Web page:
The World Economic Forum describes the emergence of antimicrobial resistance ( referred to as ‘antibiotic resistance’) as one of the most significant threats to human health, and one that is becoming more widely recognised as an urgent threat worldwide. The Forum emphasises this threat in ‘The Dangers of Hubris on Human Health,’ a case study in its Global Risks 2013 Report. Although the case study focuses on a specific type of AMR, antibiotic-resistant bacteria, the report authors paint an accurate picture of the consequences for down-playing or disregarding the threat of resistance: “...arguably the greatest risk of hubris to human health comes in the form of antibiotic-resistant bacteria.”
Public health experts and authorities around the world recognise that antimicrobial resistance is an enduring threat – one not likely to go away anytime soon. Despite effective new treatment options or the wisdom and knowledge from past experience - and even with skills and tools drawn from advances in science and technology - the battle between humanity and disease is an unending ‘‘fight for survival.”
The infectious disease landscape is constantly changing, which is demonstrated by the discovery of new pathogens at an alarming rate of three per year. Responding to the threat of novel diseases is an urgent area of need, which includes efforts to slow the emergence of resistant pathogens. HIV, SARS and MERS should remind us that the threat of an unknown infectious disease is real, its transmission is unconstrained by social, economic or geopolitical borders, and it is potentially untreatable using any of the medicines that are currently available.
The good news – global recognition of the problem has led to gradual increases in dedicated resources, focused efforts and strategic initiatives to address the problem. These include an improved antimicrobial product development pipeline, more timely and accurate disease surveillance and rational antimicrobial treatment and use policies.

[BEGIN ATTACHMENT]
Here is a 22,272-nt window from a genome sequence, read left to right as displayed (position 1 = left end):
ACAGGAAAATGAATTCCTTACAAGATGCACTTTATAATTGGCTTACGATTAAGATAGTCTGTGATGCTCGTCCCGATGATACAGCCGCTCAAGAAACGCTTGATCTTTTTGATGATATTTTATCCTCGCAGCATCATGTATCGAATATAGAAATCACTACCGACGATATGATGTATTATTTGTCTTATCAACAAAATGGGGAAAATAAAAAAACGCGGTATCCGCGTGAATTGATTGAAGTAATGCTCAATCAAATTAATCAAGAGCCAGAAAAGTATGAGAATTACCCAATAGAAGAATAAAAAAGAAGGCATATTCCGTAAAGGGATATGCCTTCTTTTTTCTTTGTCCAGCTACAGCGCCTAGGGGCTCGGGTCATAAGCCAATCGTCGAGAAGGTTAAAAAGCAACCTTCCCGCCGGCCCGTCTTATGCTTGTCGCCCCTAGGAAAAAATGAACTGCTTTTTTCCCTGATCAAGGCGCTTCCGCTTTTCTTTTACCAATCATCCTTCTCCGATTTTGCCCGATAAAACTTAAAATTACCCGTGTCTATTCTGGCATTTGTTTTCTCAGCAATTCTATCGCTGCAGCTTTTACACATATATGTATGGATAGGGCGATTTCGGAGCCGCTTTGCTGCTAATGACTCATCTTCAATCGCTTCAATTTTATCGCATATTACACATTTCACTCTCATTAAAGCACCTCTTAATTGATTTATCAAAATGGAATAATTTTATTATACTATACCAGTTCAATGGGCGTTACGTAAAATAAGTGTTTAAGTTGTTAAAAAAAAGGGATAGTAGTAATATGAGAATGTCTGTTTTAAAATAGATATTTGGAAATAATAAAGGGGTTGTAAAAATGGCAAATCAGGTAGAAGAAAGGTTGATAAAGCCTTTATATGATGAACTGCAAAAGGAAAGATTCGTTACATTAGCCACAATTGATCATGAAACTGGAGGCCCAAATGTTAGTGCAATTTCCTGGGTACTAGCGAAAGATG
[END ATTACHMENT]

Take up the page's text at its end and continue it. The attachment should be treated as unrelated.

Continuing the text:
The bad news – global recognition of the problem has led to the gradual increase in resources, efforts and initiatives that have not been coordinated to optimise impact. Given the breadth and diversity of approaches for addressing AMR, coordination and incentives are both key ingredients for building synergy between sectors, organisations and efforts. Figure 2 provides an overview of these approaches and illustrates the links between solutions.
Figure 2 - Identifying the problems and solutions
Figure 2 presents an integrated view of several different approaches for preventing the emergence of AMR. The system of solutions is derived from a more basic framework, which provides individuals and organisations with a structured approach to evaluate roles, responsibilities, develop partnerships and pursue opportunities towards meeting their mutual goals.
As the WEF case states, “the problem can only be addressed through international cooperation.” Preventing the rise of AMR requires coordinated global action to enable the synergies needed to achieve greater levels of success. Current healthcare treatment policies incent the overuse of anti-microbial products. Like overfishing and global warming, use of antimicrobials faces the tragedy of the commons. We propose a structured perspective that provides a lens through which we can see and understand how the constellation of efforts and entities may be woven together to comprise a response (see Figure 3). Above all, the ‘glue’ needed to hold the framework together is appropriate stakeholder incentives.
Figure 3 - 3-D framework for implementation
Our ability to successfully respond to this invisible global threat to public health depends on applying a more strategic approach as suggested by our framework. Doing so requires:
The medicines we use to treat infectious diseases are becoming increasingly less effective. Unchecked, we risk regressing to a state where we can no longer fend off common infections, let alone novel hospital superbugs, viral pandemics, and even genetically-engineered microbes. Humankind has brought about the three major key contributing factors to antimicrobial resistance:
We have demonstrated that synergy and shared knowledge help organisations recognise and possibly modify current behaviours. By collaborating to coordinate initiatives and programmes, and by identifying shared incentives, they increase the likelihood of success, sustainability, and resource savings.